Overall, dental assistants enjoy high job satisfaction, according to the results of DANB’s 2018-2019 Dental Assistants Salary and Satisfaction Survey. But what are some of the factors that influence satisfaction? We reviewed the survey results and identified five factors that may be part of the reasons why dental assistants enjoy their jobs so much. Read on to learn more.

1. Salary

It’s likely no surprise that surveyed dental assistants with the highest salaries also reported the highest job satisfaction. Specifically, the survey shows the difference in hourly wages of those with very high job satisfaction versus very low job satisfaction was a $5-per-hour difference for DANB Certified Dental Assistant (CDA) certificants and a $2.13-per-hour difference for non-certified assistants.

Just ask Susan C., who says: “After more than 34 years, I have realized I didn’t just find a job to fill my time, but I found a really satisfying career. I feel valued and appreciated, and my dental assisting salary has served my financial needs through all that life has thrown at me.”

2. Employer Appreciation

Additionally, the survey found that dental assistants with the highest job satisfaction reported that they feel valued by their employers. Consider that 60% of surveyed CDA certificants and 58% of surveyed non-certified dental assistants strongly agree or agree that they feel valued by their employer. Higher job satisfaction may also have a relationship with workplace loyalty: Those who reported the highest job satisfaction were less likely to report that they thought about leaving their current employer.

“There are dentist employers who really appreciate their assistants and are very generous,” says Kelly S. “I feel very lucky to work for a great employer!”

3. Certification Status

While it’s true that job satisfaction is reportedly high for all dental assistants, those who hold DANB certification report even greater satisfaction levels. When asked, 82% of CDA certificants reported high or very high job satisfaction, while 75% of non-certified assistants reported high or very high job satisfaction.

“Personally, I feel DANB certification gives you a higher level of personal and career satisfaction and a higher level of professionalism,” agrees Natalie K., CDA, COA, CPFDA, CRFDA, CDPMA, COMSA.


4. Workplace and Practice Type

When it comes to job satisfaction, there also may be trends with workplace type and satisfaction level. Although the response rates were small, the survey showed very high job satisfaction was reported most often by dental assistants who work in more specialized environments, such as some specialty practices, dental product companies, the military and Indian Health Services, among other workplaces.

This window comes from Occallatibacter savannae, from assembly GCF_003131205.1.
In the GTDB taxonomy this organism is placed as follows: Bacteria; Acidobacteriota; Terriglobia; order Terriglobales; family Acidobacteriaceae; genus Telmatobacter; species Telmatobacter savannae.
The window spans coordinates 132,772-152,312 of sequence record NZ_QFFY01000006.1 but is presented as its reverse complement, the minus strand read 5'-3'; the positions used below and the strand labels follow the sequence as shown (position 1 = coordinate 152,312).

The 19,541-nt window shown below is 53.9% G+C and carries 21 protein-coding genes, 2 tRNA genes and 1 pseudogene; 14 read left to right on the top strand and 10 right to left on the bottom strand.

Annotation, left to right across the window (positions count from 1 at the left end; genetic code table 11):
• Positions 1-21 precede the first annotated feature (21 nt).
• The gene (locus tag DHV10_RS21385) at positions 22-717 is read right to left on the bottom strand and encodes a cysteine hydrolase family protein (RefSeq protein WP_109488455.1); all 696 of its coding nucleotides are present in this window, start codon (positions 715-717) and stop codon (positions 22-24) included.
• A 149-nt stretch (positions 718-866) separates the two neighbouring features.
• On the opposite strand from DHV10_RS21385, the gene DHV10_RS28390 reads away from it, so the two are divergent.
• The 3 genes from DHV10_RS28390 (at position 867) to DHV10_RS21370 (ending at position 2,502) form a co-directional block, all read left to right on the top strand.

“My work as a dental assistant in the military has taken me around the world, to places like Alaska, the Mariana Islands, and even Mozambique, as well as to places closer to home,” shares Katharine N., CDA, CRFDA. “My experience has been happily rewarding.”

5. Practice Size

Some dental assistants may love the intimate, family feel of a smaller practice, while other dental assistants thrive on the busy and bustling setting of a larger office. Although preferences vary from assistant to assistant, the survey results indicated that CDA certificants working at solo and small practices (with 1-2 dentists) were more likely to have very high job satisfaction than those working in larger practices.

In comparison, surveyed non-certified assistants reported higher job satisfaction working in dental practices with up to 9 dentists. Those working in dental practices with 10 or more dentists reported the lowest job satisfaction.

“I have worked in offices of different sizes, both with bigger and smaller teams, some more cohesive than others,” shares Rain, a dental assistant. “I prefer working in a smaller office.”

What other factors do you believe influence dental assistants’ job satisfaction? Contact us.

Learn More

This post is part of a series highlighting DANB’s 2018-2019 Dental Assistants Salary and Satisfaction Survey. To learn more, read the other posts or visit the survey website.

Other posts in the series:

Also, learn more about the research: